Research that had its genesis in an effort to address freeze damage to blackberries in the Midwest could also help protect blackberries in California from the state’s searing summer sun.

A trellis system that permits berry canes to be attached to a rotating cross arm could be a key to solving both challenges, and it’s being tested at the University of California Kearney Agricultural Research and Extension Center in Parlier, Calif.

“Right now, in blackberries there are heavy losses due to sun-scald,” said Manuel Jimenez, University of California Cooperative Extension farm advisor for Tulare County. So far growers may have already lost 60 percent of their 2009 crop due to a brief, but searing hot spell in May.

“It’s beautiful fruit, very sweet due to our weather. But the sun cooks it; it’s like using a magnifying glass.”

Trellis research by Fumiomi Takeda caught the eye of Jimenez, who believes the work by the research horticulturist with the U.S. Department of Agriculture could address the sun-scald issue in the San Joaquin Valley.

Takeda is lead scientist with the Appalachian Fruit Research Station of the Agricultural Research Service in Kearneysville, W. Va., 70 miles west of Washington, D.C.

Takeda, who grew up in Fresno, Calif., was among speakers at a blackberry and blueberry field day at Kearney.

He explained how the rotating trellis was developed to “reduce winter injury” in places where temperatures often drop into single digits. The system does not merely rely on the mechanics of a trellis arm that rotates. It also depends on training of floricanes, primocanes and lateral canes.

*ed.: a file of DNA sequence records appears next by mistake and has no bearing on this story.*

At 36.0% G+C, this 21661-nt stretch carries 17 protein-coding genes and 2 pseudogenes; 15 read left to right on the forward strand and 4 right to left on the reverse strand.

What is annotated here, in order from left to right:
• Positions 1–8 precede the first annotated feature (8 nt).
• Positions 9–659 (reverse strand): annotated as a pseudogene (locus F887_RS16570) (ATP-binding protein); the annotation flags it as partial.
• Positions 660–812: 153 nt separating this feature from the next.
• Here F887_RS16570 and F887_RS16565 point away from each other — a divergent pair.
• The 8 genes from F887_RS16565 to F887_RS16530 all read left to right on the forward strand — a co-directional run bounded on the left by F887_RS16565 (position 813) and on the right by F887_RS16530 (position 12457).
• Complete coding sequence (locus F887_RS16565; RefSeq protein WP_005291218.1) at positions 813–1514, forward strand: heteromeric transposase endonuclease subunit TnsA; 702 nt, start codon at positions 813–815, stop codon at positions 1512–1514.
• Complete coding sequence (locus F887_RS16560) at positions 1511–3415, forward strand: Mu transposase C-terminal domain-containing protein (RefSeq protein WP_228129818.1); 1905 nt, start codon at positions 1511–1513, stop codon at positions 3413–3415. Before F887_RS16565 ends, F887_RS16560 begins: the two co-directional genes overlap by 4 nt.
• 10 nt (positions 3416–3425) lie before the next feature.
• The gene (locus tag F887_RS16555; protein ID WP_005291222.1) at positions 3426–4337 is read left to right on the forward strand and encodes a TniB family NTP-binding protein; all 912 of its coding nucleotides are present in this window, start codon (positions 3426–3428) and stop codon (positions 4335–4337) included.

One result is that fruit appears on one side of a row, simplifying harvest. Another feature is that the arm can be dropped downward to permit use of a row cover – instead of a high tunnel – to offer freeze protection.

The rotating crossarm is hoisted into position twice each year.

Takeda said use of the system has expanded commercial growing of blackberries into states that include Indiana, Ohio, Pennsylvania, and New York. He believes the system reduces harvest and pesticide costs.

Richard Barnes, owner of Trellis Growing Systems in Fort Wayne, Ind., said he has worked with the USDA to design and make the trellis system, including the experimental one at Kearney.

“We’ve been in the development stages for almost two years, but we’re not yet at commercialization of the product,” he said.

His prototype would cost about $2.50 a row foot to commercialize. Barnes has manufacturers in California with hope of developing lower cost hardware.

“The product at Kearney is fiberglass, stainless steel and aluminum,” he said. “It doesn’t corrode and it rotates smoothly, but it’s probably more product than is needed for California.”

Barnes said the state’s arid climate could mean that alternative, less expensive materials would stand up well and cost less.

“You can get at least a 50 percent, if not a 200 percent to 300 percent increase in the amount of [marketable] berries.” This would go a long way to recover the $10,000 per acre cost of the trellising system.

Barnes said USDA efforts to use mechanical harvesting with the system have not been successful to this point. “They couldn’t get consistent quality; there was bruising,” he said.

Barnes said scientists at Kearney are now doing research on semi-erect blackberry trellising.

Richard Collins, president of California Vegetable Specialties in the Sacramento Valley, is already experimenting with his own rotating trellis system on two acres near Davis, Calif. By 11 a.m., in the heat of the day,” Collins said, his berries are “essentially shaded.”

Before bloom, he said, the rotating arm is down. Once a crop is set, he said, “it’s shifted to let them ripen. We’re still tweaking it, but it’s a divine concept.”

His system costs $5,000 to $6,000 per acre. “It’s easier to pick and it should increase yields,” he said. “This year will be the first test.”